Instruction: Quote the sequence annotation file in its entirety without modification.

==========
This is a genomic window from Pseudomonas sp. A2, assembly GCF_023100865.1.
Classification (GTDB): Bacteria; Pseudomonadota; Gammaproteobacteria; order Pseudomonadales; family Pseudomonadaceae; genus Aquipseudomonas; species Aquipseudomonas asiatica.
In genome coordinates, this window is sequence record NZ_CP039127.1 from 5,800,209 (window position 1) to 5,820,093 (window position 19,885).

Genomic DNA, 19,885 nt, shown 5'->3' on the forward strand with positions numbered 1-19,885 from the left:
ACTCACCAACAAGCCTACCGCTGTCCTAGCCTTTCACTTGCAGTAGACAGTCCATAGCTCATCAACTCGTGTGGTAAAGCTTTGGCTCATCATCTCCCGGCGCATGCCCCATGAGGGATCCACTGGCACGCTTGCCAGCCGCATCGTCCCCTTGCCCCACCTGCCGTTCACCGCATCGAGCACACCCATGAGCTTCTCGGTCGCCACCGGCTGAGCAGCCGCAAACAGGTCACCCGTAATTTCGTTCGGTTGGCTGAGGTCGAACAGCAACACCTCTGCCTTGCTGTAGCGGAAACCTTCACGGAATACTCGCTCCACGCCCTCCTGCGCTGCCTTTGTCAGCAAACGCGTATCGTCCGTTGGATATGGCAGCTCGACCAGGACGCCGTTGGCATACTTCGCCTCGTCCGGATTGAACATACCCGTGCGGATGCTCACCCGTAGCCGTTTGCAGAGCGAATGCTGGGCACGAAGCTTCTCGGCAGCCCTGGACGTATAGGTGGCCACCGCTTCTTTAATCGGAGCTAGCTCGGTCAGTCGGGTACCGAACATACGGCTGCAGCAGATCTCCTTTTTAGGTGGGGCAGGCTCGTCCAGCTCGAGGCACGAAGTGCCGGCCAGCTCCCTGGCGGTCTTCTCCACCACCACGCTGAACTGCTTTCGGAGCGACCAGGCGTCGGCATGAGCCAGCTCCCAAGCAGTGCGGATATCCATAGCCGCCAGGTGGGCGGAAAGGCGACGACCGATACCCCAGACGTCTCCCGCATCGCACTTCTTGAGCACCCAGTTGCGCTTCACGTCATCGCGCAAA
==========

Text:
This is a genomic window from Pseudomonas sp. A2, assembly GCF_023100865.1.
Classification (GTDB): Bacteria; Pseudomonadota; Gammaproteobacteria; order Pseudomonadales; family Pseudomonadaceae; genus Aquipseudomonas; species Aquipseudomonas asiatica.
In genome coordinates, this window is sequence record NZ_CP039127.1 from 5,800,209 (window position 1) to 5,820,093 (window position 19,885).

Genomic DNA, 19,885 nt, shown 5'->3' on the forward strand with positions numbered 1-19,885 from the left:
ACTCACCAACAAGCCTACCGCTGTCCTAGCCTTTCACTTGCAGTAGACAGTCCATAGCTCATCAACTCGTGTGGTAAAGCTTTGGCTCATCATCTCCCGGCGCATGCCCCATGAGGGATCCACTGGCACGCTTGCCAGCCGCATCGTCCCCTTGCCCCACCTGCCGTTCACCGCATCGAGCACACCCATGAGCTTCTCGGTCGCCACCGGCTGAGCAGCCGCAAACAGGTCACCCGTAATTTCGTTCGGTTGGCTGAGGTCGAACAGCAACACCTCTGCCTTGCTGTAGCGGAAACCTTCACGGAATACTCGCTCCACGCCCTCCTGCGCTGCCTTTGTCAGCAAACGCGTATCGTCCGTTGGATATGGCAGCTCGACCAGGACGCCGTTGGCATACTTCGCCTCGTCCGGATTGAACATACCCGTGCGGATGCTCACCCGTAGCCGTTTGCAGAGCGAATGCTGGGCACGAAGCTTCTCGGCAGCCCTGGACGTATAGGTGGCCACCGCTTCTTTAATCGGAGCTAGCTCGGTCAGTCGGGTACCGAACATACGGCTGCAGCAGATCTCCTTTTTAGGTGGGGCAGGCTCGTCCAGCTCGAGGCACGAAGTGCCGGCCAGCTCCCTGGCGGTCTTCTCCACCACCACGCTGAACTGCTTTCGGAGCGACCAGGCGTCGGCATGAGCCAGCTCCCAAGCAGTGCGGATATCCATAGCCGCCAGGTGGGCGGAAAGGCGACGACCGATACCCCAGACGTCTCCCGCATCGCACTTCTTGAGCACCCAGTTGCGCTTCACGTCATCGCGCAAA